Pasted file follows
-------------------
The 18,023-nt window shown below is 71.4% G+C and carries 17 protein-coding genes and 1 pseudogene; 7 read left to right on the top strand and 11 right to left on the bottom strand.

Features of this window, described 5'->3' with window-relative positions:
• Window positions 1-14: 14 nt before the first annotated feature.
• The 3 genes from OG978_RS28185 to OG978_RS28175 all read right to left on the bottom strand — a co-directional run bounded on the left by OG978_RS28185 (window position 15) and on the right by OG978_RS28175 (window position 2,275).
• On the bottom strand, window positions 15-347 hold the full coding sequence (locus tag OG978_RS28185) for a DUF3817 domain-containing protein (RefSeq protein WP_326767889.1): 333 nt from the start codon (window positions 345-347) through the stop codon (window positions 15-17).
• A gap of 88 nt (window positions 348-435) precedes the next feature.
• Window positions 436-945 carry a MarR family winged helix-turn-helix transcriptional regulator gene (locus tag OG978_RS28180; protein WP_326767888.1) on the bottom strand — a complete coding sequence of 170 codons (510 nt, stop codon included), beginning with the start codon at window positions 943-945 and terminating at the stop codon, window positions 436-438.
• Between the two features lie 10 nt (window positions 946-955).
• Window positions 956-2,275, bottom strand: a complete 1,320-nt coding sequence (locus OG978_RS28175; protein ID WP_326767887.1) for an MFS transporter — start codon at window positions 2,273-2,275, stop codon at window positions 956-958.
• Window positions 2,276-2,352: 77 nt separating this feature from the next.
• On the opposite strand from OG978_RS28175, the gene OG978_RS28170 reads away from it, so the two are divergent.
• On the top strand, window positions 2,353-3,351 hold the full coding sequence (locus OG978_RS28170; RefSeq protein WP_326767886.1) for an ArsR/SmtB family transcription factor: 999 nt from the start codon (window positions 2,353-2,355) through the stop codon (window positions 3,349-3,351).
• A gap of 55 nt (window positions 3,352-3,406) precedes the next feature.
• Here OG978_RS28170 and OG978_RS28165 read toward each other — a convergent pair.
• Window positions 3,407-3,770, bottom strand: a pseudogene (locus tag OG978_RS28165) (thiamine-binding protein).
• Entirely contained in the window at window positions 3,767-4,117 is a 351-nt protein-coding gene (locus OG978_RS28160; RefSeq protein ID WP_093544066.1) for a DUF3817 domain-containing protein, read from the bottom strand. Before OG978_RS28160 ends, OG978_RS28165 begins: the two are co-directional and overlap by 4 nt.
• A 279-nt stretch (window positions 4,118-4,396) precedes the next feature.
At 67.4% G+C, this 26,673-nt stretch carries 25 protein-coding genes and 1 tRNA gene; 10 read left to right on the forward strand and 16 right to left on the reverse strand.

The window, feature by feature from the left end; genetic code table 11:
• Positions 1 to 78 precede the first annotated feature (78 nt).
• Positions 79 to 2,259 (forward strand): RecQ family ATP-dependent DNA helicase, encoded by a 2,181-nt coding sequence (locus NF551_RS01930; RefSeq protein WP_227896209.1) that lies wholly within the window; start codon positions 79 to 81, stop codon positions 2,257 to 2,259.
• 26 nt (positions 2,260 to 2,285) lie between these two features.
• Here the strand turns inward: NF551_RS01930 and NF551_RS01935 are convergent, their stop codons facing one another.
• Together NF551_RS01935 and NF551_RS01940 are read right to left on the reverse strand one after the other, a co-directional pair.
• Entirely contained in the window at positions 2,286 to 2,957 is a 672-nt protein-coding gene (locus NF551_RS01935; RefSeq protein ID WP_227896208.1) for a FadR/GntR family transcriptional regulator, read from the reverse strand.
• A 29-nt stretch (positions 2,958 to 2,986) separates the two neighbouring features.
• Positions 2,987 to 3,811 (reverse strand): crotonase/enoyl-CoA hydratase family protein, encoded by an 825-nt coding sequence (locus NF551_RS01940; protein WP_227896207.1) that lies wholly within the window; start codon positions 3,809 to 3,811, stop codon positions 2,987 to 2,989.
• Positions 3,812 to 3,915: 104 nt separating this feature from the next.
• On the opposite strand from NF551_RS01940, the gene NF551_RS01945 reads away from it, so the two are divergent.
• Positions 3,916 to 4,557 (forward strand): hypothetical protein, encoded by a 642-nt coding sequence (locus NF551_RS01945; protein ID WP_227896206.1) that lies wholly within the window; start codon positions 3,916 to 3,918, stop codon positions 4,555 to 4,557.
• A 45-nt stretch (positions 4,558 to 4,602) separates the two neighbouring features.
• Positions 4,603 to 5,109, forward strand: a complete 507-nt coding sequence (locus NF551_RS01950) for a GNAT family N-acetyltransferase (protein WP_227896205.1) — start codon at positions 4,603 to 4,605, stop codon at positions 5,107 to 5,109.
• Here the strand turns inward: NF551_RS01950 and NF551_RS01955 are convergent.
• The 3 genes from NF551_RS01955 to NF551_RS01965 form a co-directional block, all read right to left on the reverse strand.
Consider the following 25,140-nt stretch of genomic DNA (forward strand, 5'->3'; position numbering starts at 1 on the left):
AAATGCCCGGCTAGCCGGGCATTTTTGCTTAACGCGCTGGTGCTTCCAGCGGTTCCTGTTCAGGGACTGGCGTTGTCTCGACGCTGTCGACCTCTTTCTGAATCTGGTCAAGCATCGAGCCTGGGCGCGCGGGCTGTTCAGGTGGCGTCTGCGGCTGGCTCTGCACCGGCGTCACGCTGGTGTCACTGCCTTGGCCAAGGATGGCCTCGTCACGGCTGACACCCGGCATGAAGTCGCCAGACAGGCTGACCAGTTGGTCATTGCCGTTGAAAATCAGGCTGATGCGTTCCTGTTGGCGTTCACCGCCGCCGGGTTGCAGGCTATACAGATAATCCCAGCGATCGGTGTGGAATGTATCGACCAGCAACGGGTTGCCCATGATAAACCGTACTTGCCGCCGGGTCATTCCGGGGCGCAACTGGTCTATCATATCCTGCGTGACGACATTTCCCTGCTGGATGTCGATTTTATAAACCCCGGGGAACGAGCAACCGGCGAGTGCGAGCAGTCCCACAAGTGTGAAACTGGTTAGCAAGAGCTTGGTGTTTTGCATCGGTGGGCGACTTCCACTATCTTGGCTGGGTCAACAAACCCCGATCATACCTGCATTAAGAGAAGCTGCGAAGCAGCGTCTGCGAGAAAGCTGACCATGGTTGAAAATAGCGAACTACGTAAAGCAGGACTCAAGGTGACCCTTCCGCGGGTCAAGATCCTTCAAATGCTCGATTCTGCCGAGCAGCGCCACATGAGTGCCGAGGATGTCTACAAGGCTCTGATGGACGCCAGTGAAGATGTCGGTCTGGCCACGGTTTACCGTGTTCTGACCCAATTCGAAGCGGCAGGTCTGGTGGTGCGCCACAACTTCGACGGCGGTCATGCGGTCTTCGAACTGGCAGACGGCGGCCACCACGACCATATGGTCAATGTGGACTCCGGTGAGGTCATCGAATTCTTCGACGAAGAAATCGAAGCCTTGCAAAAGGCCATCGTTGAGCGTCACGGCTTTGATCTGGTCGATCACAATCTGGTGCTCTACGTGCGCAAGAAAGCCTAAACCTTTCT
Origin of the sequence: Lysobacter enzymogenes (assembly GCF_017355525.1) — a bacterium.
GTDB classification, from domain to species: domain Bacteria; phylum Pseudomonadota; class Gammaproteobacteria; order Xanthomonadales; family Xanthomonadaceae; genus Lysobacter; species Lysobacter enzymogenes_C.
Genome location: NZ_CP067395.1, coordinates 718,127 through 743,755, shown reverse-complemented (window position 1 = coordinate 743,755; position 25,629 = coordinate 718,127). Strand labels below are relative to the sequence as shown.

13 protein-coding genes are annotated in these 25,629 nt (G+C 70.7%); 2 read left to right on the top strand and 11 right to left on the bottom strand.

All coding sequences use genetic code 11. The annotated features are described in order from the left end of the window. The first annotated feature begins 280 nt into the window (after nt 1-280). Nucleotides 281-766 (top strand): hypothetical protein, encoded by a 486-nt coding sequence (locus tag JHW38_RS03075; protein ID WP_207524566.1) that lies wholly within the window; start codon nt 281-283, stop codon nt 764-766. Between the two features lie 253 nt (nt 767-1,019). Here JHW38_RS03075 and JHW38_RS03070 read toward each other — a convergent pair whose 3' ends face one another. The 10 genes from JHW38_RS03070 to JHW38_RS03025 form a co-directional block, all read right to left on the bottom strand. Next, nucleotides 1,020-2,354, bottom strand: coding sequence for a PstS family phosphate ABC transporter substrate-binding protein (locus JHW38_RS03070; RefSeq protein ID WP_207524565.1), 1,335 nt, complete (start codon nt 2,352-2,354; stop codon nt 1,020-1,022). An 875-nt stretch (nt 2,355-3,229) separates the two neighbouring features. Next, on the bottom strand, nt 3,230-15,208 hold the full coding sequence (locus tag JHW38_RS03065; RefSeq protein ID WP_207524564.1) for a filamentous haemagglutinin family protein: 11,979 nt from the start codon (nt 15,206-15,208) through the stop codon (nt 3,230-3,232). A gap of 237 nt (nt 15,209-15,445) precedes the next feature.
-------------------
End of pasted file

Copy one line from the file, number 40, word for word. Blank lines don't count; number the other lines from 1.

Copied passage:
13 protein-coding genes are annotated in these 25,629 nt (G+C 70.7%); 2 read left to right on the top strand and 11 right to left on the bottom strand.